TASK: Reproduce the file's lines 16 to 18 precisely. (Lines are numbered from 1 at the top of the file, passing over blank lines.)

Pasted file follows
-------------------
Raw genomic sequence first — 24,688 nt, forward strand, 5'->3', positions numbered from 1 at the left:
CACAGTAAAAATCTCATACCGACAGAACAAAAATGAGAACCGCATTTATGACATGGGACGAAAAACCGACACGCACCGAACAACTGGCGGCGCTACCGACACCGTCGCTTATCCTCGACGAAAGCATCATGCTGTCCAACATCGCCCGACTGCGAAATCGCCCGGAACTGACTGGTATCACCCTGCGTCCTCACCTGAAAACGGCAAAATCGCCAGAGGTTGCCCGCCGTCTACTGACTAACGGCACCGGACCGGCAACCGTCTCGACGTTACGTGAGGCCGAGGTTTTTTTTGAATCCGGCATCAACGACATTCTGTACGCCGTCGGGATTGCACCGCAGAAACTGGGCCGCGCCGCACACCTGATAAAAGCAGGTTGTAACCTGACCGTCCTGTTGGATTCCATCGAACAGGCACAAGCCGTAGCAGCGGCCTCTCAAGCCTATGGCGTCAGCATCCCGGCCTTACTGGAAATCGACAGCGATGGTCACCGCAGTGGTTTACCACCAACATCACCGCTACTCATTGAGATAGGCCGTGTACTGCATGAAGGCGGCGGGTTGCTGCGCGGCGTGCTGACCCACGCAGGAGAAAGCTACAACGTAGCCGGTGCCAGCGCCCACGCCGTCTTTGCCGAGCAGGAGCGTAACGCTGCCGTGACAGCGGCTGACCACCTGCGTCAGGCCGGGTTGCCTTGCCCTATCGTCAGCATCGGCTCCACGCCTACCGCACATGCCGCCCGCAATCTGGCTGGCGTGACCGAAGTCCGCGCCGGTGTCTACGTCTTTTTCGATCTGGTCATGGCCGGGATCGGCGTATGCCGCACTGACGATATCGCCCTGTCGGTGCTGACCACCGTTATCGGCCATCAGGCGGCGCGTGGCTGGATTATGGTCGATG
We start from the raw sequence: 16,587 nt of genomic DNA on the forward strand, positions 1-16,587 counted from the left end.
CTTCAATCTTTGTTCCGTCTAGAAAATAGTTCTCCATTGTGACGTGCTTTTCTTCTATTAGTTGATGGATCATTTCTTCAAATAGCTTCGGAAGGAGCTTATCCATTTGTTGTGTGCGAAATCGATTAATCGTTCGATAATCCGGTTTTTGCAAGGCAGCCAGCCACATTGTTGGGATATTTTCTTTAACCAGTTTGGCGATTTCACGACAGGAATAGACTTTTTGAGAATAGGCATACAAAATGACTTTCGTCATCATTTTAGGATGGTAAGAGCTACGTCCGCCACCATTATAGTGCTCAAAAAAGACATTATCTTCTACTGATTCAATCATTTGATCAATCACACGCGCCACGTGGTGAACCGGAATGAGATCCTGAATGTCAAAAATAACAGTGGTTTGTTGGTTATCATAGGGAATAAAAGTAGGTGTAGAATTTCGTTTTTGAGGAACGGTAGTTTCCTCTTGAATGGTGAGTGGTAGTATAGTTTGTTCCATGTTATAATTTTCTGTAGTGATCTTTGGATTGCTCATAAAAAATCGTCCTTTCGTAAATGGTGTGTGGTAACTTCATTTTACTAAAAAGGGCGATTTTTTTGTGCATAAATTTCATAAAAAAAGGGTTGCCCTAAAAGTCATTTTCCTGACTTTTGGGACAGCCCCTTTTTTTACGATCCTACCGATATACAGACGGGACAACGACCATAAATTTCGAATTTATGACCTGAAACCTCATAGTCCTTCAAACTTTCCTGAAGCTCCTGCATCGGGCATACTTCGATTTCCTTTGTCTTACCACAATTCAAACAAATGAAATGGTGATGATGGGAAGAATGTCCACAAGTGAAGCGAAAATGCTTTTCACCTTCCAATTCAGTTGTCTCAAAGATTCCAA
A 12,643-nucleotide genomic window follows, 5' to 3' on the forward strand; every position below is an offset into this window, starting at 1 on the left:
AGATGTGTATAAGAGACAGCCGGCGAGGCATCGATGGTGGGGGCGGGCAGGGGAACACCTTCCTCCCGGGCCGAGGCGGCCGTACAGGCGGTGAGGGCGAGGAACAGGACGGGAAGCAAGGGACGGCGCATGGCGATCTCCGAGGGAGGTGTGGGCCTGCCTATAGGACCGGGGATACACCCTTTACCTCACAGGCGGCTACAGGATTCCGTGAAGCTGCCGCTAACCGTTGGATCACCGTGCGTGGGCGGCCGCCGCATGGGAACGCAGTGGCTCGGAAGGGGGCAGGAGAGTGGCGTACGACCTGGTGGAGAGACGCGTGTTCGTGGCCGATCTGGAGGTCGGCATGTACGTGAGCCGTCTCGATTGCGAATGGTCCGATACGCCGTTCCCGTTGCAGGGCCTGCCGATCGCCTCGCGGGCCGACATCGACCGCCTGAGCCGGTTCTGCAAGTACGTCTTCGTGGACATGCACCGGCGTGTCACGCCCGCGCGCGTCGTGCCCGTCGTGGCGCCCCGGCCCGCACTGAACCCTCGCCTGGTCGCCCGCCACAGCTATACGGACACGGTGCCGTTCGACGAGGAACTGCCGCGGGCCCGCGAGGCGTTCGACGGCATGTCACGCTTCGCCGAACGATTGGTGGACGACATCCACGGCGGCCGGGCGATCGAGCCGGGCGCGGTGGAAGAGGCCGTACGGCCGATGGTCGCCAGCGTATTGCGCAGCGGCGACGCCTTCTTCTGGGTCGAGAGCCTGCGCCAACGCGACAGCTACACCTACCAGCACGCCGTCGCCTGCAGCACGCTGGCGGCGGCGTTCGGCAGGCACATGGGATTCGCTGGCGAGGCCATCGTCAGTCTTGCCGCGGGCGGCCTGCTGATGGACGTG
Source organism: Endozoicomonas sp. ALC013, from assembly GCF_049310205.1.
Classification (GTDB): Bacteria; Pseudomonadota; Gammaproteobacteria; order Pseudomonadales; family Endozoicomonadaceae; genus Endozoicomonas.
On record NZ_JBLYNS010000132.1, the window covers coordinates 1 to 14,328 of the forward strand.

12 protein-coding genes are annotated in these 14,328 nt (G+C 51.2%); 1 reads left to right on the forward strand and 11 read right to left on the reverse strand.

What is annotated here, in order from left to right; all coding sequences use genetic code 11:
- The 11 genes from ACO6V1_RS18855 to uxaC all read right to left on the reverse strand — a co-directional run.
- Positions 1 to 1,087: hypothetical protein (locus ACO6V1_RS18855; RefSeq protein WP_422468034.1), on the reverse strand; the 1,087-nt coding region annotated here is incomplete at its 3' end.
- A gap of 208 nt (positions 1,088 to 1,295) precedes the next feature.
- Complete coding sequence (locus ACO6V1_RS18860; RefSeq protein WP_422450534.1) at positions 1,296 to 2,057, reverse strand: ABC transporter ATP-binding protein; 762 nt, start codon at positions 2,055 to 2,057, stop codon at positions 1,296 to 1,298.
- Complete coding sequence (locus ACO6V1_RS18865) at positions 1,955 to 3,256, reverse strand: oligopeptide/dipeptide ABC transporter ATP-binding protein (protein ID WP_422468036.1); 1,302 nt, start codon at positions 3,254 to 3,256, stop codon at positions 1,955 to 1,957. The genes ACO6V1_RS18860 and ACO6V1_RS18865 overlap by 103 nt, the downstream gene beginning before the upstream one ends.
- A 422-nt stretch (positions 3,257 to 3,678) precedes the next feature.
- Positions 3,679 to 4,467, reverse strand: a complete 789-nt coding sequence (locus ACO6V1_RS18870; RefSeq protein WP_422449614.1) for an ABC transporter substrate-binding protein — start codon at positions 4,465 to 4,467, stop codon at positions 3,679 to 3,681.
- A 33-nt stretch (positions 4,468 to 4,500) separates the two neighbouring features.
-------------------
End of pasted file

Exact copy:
- Complete coding sequence (locus ACO6V1_RS18865) at positions 1,955 to 3,256, reverse strand: oligopeptide/dipeptide ABC transporter ATP-binding protein (protein ID WP_422468036.1); 1,302 nt, start codon at positions 3,254 to 3,256, stop codon at positions 1,955 to 1,957. The genes ACO6V1_RS18860 and ACO6V1_RS18865 overlap by 103 nt, the downstream gene beginning before the upstream one ends.
- A 422-nt stretch (positions 3,257 to 3,678) precedes the next feature.
- Positions 3,679 to 4,467, reverse strand: a complete 789-nt coding sequence (locus ACO6V1_RS18870; RefSeq protein WP_422449614.1) for an ABC transporter substrate-binding protein — start codon at positions 4,465 to 4,467, stop codon at positions 3,679 to 3,681.